Toulouse's Cinélatino festival is probably the most interesting and committed showcase of Latin American films in Europe. Its experienced director and selection board have strong connections with a number of key players: the major Latin American festivals (such as Guadalajara, Cartagena, Rio de Janeiro, BAFICI, Valdivia), non-profit French associations dedicated to Latin American cultural heritage, and organisations of native minorities active in several Latin American countries. Despite its low budget, the festival is efficiently organized and friendly. It is spread out over Toulouse, and there are around fifteen screening venues – always crowded.
Since 2002, in collaboration with the San Sebastian International Film Festival, Cinélatino has organized, with the support of a pool of European film companies and entities, a parallel initiative called Film in Progress: a pitching competition for six or seven Latin American feature films, selected during the year. This initiative assists the completion, promotion and distribution of films which need support to finish their post-production. Over the years, many of these films have been selected and awarded at major festivals such as Cannes, Berlin, Venice, Toronto and Locarno. In the past year, Cinélatino has also organized another platform, Cinema in Development, which presents a selection of twenty features, with an award given to one of them.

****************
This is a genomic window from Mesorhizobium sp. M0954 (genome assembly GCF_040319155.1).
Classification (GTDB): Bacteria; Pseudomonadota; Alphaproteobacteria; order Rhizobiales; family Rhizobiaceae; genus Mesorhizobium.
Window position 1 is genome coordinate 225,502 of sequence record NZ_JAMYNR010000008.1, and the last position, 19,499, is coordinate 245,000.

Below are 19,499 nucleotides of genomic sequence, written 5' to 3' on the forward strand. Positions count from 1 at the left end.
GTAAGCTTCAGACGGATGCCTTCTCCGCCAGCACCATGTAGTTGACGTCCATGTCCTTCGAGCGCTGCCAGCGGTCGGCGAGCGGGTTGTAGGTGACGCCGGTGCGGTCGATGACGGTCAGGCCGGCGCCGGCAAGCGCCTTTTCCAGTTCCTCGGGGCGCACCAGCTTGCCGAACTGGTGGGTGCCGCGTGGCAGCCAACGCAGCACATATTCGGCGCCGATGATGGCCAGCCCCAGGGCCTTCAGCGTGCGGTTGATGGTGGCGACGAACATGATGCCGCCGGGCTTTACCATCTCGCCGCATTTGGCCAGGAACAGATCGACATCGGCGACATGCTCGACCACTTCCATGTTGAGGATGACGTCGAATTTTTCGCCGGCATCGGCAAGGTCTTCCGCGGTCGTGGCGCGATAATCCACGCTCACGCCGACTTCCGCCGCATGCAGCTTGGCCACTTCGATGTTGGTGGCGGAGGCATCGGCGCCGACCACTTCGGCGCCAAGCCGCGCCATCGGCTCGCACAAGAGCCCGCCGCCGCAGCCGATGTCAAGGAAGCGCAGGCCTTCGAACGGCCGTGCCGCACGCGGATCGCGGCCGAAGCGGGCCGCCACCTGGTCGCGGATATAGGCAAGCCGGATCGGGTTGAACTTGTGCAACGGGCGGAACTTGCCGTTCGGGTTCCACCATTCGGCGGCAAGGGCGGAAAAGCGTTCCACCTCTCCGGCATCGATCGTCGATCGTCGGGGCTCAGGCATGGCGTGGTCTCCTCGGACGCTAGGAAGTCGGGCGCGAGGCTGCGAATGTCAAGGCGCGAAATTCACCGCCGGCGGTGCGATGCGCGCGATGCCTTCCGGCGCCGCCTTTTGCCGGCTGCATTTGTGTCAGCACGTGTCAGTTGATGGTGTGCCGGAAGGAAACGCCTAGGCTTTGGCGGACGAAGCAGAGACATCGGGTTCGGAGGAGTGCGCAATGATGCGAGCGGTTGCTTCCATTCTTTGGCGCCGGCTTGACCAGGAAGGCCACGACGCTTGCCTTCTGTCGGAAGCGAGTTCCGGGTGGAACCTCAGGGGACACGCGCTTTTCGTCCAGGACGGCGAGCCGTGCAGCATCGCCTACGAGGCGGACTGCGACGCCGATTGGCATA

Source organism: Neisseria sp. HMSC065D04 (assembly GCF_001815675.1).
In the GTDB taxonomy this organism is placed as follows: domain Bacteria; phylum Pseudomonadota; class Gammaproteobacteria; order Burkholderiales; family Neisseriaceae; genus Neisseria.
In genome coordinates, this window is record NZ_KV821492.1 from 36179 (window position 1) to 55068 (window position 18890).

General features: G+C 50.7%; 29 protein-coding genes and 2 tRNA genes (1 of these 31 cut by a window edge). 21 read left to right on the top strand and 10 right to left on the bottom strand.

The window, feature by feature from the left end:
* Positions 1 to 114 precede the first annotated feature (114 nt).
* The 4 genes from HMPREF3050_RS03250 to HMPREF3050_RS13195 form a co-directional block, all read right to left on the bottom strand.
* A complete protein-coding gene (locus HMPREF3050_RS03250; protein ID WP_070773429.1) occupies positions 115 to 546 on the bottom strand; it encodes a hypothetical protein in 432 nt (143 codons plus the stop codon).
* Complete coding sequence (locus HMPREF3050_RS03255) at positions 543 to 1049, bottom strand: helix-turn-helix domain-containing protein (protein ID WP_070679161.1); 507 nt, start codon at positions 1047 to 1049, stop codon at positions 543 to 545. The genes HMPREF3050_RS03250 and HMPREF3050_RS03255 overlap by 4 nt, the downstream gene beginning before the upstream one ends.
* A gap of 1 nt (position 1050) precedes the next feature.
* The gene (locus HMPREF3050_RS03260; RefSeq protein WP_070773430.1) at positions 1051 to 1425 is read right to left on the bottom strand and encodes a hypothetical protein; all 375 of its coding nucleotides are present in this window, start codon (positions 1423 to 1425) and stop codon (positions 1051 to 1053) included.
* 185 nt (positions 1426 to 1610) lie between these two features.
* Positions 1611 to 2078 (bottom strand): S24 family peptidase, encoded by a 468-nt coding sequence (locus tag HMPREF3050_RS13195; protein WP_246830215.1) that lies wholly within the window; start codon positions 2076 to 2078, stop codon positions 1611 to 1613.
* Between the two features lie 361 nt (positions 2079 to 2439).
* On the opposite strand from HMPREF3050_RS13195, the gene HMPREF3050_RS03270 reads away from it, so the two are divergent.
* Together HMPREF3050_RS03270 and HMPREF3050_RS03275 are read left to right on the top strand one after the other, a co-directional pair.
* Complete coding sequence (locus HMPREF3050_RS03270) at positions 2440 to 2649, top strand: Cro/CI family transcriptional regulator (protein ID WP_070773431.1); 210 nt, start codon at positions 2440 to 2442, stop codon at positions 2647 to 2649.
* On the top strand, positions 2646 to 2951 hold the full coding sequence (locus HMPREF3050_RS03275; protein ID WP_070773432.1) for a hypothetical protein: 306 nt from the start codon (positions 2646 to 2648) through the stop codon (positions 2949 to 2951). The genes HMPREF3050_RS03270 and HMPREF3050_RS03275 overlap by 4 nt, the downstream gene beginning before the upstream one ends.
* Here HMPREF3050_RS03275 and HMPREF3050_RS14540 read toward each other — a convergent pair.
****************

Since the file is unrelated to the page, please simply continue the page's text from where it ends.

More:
This year's festival program included a wide range of films: over 100 features and around 40 shorts. The feature competition presented twelve works from Argentina, Brazil, Mexico, Cuba, Ecuador, Colombia, Chile and Paraguay. Some of these had already premiered at other festivals, such as Berlin and Rotterdam. The majority focused on young people: the difficult search for identity experienced by teenagers and preadolescents in a storm of complex and dramatic situations. Siembra, the debut feature by Colombian directors Santiago Lozano Álvares and Ángela Osorio Rojas, won the main jury's award for best film. The award from the general public went to the Cuban film El Acompañante by Pavel Giroud. The documentary competition showed seven films from Argentina, Chile, Brazil, Mexico and Colombia; in this section, the winner was Chile's El Legado, by Roberto Anjari Rossi. Other sections of the program showed a panorama of Latin American art films, as well as films screened at the major international festivals in 2014 and 2015. (Giovanni Ottone, edited by Lesley Chow)
Cinelatino - Toulouse Dating: www.cinelatino.com.fr